LTLs take mid-year rate hikes as carriers fight skyrocketing costs
June 18, 2013
It’s the season for general rate increases in the less-than-truckload (LTL) industry—those annual hikes for non-contract shipments that hardly any shipper in the nation pays.
“It’s a nonsensical pricing structure that has no relevance to cost efficiency,” says Satish Jindel, principal of Pittsburgh-based SJ Consulting, which closely tracks the LTL industry.
Still, the ritual continues. Because the LTL industry was born in a regulated pricing environment, these general rate increases (GRIs) continue. About the only change has been their timing. A couple of decades ago, they used to occur the first week of January. Now, they seem to mostly occur mid-year.
But in an industry where big shippers routinely win volume contract discounts of between 60 and 70 percent – and even once-a-year shippers can get a 50 percent discount for having a heartbeat and a cellphone—increasingly GRIs are looked upon as an anachronism from a bygone era.
Jindel estimates that between 75 and 80 percent of LTL freight moves under contracts, which are immune from these general rate increases. Still, the general press reports these GRIs as if they were genuine news, which arguably they are not.
“They’re a non-event, but every year they happen,” Jindel told LM. “It’s always about the same range—5 to 6 percent. But most of these companies’ freight moves under contract. But for even the small players, it doesn’t play anymore. Even Joe Blow shipper gets a 50 percent discount for his once-a-year piece of freight.”
Ironically, Jindel says, some of the biggest beneficiaries of these GRIs are the LTL carriers’ main rivals (and biggest users of LTL capacity)—brokers and third-party logistics companies (3PLs).
“The biggest beneficiaries of GRIs are the 3PLs and brokers because they try to create value by saying to unsophisticated shippers, ‘Here’s what’s going on the market place and here’s how we can create value.’ These shippers are not as successful in whittling down accessorial and other charges. The brokers make money not just on spread in LTL rates but by getting accessorial fees that carriers are not as good as collecting.”
For the record, here are the latest LTL rate hikes, mostly effective July 1. YRC Freight, UPS Freight, Con-way Freight and ABF Freight System all took 5.9 percent rate increases. ABF, the nation’s sixth-largest LTL carrier, did say that the effect of its GRI would vary on specific lanes and shipment, a hint that larger discounting might be evident. FedEx Freight announced a mid-year rate hike of 4.5 percent also set to take effect July 1.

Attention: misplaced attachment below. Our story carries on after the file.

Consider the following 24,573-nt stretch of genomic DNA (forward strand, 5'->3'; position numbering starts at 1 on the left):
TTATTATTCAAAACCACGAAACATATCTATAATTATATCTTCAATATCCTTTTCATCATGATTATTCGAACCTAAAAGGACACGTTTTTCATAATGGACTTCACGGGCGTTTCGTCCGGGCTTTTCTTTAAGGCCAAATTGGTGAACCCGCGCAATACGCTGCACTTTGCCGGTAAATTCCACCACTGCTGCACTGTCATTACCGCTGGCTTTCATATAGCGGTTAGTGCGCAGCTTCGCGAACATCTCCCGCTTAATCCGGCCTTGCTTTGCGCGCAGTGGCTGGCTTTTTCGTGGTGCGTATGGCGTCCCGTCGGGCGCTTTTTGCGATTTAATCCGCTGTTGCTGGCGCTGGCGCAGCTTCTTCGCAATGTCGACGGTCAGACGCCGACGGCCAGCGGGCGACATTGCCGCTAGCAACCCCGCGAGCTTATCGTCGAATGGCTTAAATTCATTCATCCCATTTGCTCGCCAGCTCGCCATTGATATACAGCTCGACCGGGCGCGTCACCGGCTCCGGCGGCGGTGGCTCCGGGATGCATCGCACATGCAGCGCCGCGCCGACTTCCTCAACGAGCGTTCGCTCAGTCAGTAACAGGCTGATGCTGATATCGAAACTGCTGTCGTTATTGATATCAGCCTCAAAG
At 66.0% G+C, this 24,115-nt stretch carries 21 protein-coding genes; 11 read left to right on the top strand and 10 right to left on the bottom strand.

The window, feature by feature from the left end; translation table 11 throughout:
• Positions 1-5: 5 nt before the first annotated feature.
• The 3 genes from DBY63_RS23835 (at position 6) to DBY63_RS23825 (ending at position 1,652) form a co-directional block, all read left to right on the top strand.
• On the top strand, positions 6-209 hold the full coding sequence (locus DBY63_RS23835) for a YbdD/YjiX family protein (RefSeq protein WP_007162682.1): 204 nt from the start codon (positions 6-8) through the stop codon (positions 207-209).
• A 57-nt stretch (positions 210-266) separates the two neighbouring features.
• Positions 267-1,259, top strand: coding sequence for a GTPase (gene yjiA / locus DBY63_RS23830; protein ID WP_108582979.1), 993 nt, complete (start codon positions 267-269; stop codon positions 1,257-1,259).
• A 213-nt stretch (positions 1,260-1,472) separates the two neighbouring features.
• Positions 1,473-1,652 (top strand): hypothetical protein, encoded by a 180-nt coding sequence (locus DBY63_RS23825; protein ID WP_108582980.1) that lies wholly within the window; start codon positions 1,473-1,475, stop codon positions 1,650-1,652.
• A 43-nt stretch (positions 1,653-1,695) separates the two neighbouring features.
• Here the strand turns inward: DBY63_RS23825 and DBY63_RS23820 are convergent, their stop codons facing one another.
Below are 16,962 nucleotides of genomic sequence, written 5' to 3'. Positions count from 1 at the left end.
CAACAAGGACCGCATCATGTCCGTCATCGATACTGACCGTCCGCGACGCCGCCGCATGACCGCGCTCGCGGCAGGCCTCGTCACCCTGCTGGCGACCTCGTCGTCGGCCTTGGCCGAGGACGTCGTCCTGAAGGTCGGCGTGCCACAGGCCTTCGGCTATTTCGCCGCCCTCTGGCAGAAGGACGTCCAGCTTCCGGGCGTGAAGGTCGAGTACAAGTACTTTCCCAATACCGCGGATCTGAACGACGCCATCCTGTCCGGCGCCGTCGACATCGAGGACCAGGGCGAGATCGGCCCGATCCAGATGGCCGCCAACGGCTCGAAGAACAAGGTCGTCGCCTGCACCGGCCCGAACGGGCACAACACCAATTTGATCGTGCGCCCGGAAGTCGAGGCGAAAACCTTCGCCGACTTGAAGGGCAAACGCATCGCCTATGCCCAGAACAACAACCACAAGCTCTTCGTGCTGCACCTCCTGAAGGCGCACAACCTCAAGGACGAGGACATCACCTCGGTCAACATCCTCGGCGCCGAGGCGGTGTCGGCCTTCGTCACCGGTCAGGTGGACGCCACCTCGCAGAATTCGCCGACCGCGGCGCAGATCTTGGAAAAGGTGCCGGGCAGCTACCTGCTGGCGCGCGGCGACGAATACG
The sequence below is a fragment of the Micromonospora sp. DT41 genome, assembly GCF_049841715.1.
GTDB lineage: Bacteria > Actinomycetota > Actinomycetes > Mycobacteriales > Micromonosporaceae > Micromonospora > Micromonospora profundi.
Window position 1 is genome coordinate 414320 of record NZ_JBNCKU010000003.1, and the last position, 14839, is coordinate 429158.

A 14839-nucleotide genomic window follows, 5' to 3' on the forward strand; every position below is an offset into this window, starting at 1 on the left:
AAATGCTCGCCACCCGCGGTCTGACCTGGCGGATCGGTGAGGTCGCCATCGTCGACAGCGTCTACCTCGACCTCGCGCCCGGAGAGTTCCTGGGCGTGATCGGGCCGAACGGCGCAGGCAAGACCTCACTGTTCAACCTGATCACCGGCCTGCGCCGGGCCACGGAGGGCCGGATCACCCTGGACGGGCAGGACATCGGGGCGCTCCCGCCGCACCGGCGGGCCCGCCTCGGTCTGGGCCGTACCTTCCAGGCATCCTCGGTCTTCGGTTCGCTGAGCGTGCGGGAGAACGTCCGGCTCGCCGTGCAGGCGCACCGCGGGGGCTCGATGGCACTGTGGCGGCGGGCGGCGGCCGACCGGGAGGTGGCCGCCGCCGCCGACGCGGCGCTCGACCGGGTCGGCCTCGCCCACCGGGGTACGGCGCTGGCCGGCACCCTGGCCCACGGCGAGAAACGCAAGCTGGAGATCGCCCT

About the only differences was the timing of those increases. UPS Freight said they were effective May 28; YRC’s took effect June 3; ABF says its hike went into effect June 10. UPS added its increase applies to minimum charge LTL and truckload rates and accessorial charges.
UPS Freight rolled out a GRI increase of 5.9 percent for non-contractual shipments in the United States, Canada, and Mexico, which is set to take effect on June 10. The company set this increase applies to minimum charge LTL and truckload rates and accessorial charges.
Others, including Estes Express and A. Duie Pyle, said they were strongly leaning toward mid-year rate hikes as well.
“While the bulk of our business is unaffected by the GRI, it is still a relevant event,” Steve O’Kane, president of A. Duie Pyle, the nation’s 20th-largest LTL carrier, told LM.
“We have thousands of smaller customers, moving shipments on tariff rates, and the GRI is the most efficient way for us to update these rates to reflect the increased costs of doing business,” O’Kane said.
While the GRI will impact less than one third of the shipments Pyle handles, O’Kane said, it will impact about 60 percent of its active customers it hauls for on a somewhat regular basis.
What may be most of interest to shippers is which companies no longer take GRIs. Pittsburgh-based Pitt Ohio, the nation’s 19th-largest LTL carrier with $327 million revenue last year, stopped asking its shippers to take a blanket across-the-board rate hike about a dozen years ago.